Thylacine, the biggest carnivorous marsupial of the present world which was believed to be extinct 2000 years ago, once roamed in the mainland in Australia. Thylacines were known as Tasmanian tigers in the wilds of Tasmania. Unfortunately, as same as the fate of all the other species, humans once again put an end to them. The last known Thylacine which was Benjamin by name is believed to be killed in the 1930s. The last creature died at Hobart’s Beaumaris Zoo on the 7th of September, 1936.

By today, only a few footages of these specific animals are available as the crowd in the 1930s didn’t have smart technical items with them at the time. However, by now only a very few: less than a dozen films featuring this striped Thylacine mammal are available.

Fortunately, now, the National Film and Sound Archive of Australia (NFSA) has released a digitalized 21-second clip of the Thylacine which was named Benjamin. The video comes from a film in 1935, “Tasmania The Wonderland,” a “talkie travelogue” complete with classic Mid-Atlantic narration.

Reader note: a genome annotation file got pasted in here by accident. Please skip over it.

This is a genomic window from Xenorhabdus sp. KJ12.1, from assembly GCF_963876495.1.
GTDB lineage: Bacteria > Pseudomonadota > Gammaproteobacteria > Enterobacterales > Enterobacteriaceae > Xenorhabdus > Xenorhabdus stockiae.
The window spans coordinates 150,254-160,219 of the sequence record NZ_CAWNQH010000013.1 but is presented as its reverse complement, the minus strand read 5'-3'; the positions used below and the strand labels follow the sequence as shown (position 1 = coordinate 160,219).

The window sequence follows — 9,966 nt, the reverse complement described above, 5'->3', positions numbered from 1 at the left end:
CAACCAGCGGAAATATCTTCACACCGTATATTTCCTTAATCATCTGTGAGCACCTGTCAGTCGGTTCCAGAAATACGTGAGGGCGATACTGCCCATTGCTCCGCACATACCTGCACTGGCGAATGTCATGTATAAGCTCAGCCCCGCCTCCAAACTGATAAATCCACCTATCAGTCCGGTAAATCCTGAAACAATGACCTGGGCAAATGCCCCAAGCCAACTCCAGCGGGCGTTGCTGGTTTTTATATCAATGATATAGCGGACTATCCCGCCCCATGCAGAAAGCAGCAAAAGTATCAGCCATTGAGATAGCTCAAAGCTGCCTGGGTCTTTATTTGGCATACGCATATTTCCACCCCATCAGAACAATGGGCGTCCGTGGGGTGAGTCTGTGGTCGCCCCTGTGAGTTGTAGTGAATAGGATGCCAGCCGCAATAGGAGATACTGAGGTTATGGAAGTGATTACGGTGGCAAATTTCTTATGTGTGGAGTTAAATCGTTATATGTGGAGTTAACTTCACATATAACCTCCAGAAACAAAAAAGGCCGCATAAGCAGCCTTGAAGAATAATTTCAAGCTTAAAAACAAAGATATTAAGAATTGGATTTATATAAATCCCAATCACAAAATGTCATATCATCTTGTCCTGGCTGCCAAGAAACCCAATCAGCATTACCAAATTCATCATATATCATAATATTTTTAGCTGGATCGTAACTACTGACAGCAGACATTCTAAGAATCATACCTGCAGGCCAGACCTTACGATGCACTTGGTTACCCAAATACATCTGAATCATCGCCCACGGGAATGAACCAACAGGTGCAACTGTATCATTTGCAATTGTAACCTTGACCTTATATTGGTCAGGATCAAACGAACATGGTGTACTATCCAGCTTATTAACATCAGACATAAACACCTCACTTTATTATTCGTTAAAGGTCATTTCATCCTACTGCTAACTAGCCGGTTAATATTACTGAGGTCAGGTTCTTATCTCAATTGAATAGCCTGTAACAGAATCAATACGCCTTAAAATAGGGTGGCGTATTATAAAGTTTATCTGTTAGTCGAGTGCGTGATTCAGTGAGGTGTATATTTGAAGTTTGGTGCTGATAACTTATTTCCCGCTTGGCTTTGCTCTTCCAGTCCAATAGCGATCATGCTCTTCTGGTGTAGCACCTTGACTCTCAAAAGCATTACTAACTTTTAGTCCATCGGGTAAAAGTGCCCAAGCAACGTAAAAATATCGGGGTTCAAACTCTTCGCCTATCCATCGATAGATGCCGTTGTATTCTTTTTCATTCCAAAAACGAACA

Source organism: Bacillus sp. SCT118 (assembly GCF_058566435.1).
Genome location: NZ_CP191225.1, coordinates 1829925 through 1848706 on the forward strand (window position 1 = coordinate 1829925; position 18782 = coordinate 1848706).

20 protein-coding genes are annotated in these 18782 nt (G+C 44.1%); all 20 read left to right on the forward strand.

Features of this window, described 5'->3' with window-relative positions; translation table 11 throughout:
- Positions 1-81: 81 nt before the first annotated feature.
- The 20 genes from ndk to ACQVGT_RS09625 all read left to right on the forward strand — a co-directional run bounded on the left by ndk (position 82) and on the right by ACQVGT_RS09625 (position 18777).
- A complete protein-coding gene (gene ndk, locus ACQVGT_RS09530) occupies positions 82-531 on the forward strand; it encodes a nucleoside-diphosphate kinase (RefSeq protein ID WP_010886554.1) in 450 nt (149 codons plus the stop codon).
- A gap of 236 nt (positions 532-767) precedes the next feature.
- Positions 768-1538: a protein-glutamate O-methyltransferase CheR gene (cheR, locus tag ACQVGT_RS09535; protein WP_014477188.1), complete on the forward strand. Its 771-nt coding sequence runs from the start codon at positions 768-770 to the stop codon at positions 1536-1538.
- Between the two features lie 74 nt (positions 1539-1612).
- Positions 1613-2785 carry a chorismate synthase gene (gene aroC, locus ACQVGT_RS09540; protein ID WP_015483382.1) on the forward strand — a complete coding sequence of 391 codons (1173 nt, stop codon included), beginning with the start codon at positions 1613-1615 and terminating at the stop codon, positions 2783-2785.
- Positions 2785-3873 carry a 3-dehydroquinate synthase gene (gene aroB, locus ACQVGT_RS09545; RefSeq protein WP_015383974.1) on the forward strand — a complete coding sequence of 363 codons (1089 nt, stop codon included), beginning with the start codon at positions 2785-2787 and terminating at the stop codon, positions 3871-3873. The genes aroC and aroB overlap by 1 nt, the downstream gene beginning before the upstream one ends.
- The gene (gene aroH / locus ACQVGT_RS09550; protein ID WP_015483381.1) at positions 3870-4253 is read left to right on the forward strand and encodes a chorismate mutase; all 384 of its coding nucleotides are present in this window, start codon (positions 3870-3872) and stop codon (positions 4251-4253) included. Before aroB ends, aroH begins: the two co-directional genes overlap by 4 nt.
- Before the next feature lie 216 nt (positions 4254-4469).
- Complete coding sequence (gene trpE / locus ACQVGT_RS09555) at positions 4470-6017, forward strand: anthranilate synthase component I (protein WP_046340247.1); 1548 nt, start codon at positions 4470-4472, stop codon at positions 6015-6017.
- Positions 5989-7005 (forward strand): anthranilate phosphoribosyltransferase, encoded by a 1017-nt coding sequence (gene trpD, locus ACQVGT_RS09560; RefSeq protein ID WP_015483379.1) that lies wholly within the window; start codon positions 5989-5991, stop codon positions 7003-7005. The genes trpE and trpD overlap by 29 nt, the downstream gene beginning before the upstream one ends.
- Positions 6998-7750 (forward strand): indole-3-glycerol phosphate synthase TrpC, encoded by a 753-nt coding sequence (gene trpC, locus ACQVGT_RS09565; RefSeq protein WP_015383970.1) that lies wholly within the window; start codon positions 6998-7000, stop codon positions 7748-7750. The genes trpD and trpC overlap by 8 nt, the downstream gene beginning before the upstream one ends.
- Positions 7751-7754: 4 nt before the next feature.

This particular film hasn’t been seen for 85 years and it shows poor Benjamin in its zoo enclosure. “At one point, two men can be seen rattling his cage at far right of the frame, attempting to cajole some action or perhaps one of the marsupial’s famous threat-yawns,” states NFSA.

Simon Smith, a curator at NFSA states, “The scarcity of thylacine footage makes every second of moving images really precious. We’re very excited to make this newly-digitized footage available to everyone online.”

The most recent film regarding Benjamin, prior to this, was made in 1933 and it was known as “Tasmania The Wonderland”. This was the last known moving picture of the now-extinct animals. As per the explanations of the narrator of the film, ”[The Tasmanian tiger] is now very rare, being forced out of its natural habitat by the march of civilization” … a march that we can never remove from our minds.

Visit  NFSA to find more facts regarding the content of the article.

0 0 votes
Article Rating
Notify of
Inline Feedbacks
View all comments